Volcanos, earthquakes and climate
Challenges and opportunities
Sustainable resource development
The 5 Cs (cattle, cotton, citrus, climate, and copper) have long been touted as characterizing Arizona. Two, climate and copper, are indigenous. Nature has given the state an arid climate with its beauty and challenges, and nature is expressed through geology, which includes one of the world's great endowments in metals, especially copper. This web page trouches on some of current research and the context for Arizona and copper, plus the links to other aspects of the state's natural history.
Copper resources in Arizona
As can be seen in the following map, Arizona has by far the largest cluster of copper deposits in the United States, and it is one of the largest groupings in the world (second only the the central Andes of northern Chile and southern Peru).
Volcanoes: Nearly all copper deposits in Arizona – which are some of the world's largest – are of a type that formed when magma (molten rock = melt) rose into the Earth's upper crust (the upper 5 or 6 miles or about 10 kilometers) and cooled, releasing water that was dissolved (incorporated) in the melt. Some 50-80 million years ago Arizona looked much like the modern Andes in Chile – a high mountain belt (probably averaging >3 km or 10,000' above sea level). These water-bearing magmatic systems concentrated copper (by a factor of about 1,000 times normal crustal concentrations) in to "small" volumes of rock (a cubic kilometer or so) but "altered" (chemically modified) much larger volumes. Where such fluids reach the surface, they can form large volumes of chemically modified rock. Yellowstone National Park is the most famous US example (though different in detail from ancient Arizona -- the magmas at Yellowstone are of a type that do not produce copper deposits). Closer analogies can be seen in many modern volcanic areas from Japan to New Zealand to Chile to the Cascades of the Pacific Northwest.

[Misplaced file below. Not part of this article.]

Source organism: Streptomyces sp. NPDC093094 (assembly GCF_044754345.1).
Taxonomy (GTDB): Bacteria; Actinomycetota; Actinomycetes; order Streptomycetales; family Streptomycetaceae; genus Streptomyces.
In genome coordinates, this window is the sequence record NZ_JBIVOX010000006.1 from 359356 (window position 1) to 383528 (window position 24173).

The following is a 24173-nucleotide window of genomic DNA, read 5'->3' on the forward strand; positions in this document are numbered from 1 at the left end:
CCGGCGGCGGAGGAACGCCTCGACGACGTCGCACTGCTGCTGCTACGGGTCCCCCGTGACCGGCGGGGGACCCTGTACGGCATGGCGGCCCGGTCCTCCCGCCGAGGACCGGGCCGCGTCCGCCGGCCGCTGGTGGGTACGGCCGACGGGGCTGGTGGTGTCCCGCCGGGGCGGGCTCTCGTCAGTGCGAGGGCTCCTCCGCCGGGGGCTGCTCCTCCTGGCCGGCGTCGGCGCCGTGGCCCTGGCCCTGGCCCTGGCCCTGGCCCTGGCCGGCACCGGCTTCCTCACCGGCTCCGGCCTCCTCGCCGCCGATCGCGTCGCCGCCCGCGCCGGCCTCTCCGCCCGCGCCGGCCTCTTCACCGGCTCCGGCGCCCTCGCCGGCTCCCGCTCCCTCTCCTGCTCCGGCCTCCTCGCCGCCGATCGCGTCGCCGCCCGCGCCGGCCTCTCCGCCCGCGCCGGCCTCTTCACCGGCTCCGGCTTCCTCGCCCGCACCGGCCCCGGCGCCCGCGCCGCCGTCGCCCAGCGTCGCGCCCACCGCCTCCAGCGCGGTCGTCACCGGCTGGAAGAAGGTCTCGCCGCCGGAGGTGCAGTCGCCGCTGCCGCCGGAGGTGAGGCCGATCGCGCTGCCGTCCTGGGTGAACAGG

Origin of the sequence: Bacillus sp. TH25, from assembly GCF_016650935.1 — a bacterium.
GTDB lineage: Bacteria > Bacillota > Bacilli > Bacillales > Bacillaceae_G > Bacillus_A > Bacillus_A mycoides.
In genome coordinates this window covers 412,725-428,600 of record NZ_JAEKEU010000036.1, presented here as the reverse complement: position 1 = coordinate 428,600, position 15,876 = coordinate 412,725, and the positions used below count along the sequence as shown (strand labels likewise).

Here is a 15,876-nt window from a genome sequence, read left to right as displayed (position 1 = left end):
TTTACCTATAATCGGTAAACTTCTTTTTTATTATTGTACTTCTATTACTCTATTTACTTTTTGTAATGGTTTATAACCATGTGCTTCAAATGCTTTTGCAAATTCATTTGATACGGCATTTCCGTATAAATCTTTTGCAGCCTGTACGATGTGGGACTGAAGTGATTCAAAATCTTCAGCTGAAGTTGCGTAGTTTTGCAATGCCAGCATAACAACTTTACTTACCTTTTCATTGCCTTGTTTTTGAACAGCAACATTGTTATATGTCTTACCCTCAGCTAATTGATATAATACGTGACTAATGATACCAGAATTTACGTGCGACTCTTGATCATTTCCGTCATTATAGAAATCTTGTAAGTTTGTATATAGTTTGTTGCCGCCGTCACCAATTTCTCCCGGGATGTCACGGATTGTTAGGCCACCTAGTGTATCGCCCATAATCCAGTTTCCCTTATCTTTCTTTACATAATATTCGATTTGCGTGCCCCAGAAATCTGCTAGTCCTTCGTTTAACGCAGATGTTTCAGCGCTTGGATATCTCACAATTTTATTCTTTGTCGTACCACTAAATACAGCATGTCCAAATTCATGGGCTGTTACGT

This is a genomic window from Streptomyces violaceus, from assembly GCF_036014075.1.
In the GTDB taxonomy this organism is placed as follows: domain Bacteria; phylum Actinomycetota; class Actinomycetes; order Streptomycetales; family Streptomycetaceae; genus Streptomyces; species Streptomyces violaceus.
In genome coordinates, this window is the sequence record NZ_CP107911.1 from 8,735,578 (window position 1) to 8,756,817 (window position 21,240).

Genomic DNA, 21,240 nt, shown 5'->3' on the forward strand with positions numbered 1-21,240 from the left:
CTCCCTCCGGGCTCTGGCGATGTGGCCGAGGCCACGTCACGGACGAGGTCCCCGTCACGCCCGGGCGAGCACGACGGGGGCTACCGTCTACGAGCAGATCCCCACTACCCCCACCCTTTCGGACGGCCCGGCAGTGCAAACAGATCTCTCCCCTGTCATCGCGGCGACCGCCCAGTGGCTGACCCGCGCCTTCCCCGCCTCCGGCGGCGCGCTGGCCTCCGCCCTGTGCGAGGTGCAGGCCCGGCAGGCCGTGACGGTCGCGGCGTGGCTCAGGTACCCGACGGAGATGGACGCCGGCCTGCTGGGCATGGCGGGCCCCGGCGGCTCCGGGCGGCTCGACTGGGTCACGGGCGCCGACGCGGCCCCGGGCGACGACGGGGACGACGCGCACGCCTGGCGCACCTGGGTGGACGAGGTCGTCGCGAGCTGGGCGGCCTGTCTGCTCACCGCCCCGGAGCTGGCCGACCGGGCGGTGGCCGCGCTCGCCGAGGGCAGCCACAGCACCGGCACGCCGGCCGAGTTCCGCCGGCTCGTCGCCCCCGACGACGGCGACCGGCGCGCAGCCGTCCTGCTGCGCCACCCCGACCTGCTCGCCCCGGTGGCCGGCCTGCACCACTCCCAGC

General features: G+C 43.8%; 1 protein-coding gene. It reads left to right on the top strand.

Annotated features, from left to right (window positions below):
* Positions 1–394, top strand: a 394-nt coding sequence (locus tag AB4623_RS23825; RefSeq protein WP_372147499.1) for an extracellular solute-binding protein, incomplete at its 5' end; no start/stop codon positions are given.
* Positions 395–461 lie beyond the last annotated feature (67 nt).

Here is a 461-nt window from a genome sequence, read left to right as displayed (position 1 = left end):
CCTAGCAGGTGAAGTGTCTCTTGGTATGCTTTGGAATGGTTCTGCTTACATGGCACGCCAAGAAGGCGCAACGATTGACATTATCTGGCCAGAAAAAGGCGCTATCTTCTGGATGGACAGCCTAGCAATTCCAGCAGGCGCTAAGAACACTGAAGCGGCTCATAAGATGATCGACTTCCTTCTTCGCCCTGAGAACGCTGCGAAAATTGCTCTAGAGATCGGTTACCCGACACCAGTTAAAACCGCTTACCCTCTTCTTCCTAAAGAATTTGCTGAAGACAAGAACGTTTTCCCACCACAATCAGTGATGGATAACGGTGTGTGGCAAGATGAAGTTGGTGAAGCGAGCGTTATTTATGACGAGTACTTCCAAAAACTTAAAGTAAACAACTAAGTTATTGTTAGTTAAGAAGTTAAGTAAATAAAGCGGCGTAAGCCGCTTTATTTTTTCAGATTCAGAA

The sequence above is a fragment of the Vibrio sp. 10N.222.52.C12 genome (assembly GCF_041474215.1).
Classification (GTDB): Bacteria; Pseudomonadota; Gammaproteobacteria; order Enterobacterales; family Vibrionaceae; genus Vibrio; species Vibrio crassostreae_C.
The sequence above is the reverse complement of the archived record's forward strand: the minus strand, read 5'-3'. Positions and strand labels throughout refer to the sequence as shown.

[See the parts of the animation below which illustrates the ore formation in a major copper district.]
So why are there so many copper deposits in Arizona when volcanoes are common around the world?
Answer: Preservation and exposure! As can be seen in the map above, most copper deposits are in the lighter blue areas. The various shades of blue correspond to all the places there was the ancient magmatism that could have, and probably did, form deposits. HOWEVER the light colored areas are those places where the "right" depths have been brought near the surface but also preserved from erosion – this is the result of faulting (earthquakes) and thinning of the crust.
Earthquakes and faults: The thick crust of 60 million years ago was held up by dynamic processes related to plate tectonics. When the tectonic regime changed (roughly 30 million years ago), the very think crust began to spread out under its own weight (think a blob of asphalt on a hot summer day). In the upper part of the crust, this was expressed in the form of multiple earthquakes leading to faulting and tilting of the upper crust, much like a series of dominoes or books falling over on a shelf. This led to large parts of southern and central Arizona's land surface representing ancient cross sections through the crust. This process brought the ore-forming settings near the surface. It also buried parts under shallow younger cover and represents one of the great unknowns, but potential opportunities for other deposits.
[See the parts of the animation below which illustrate faulting and tilting of a major copper district.]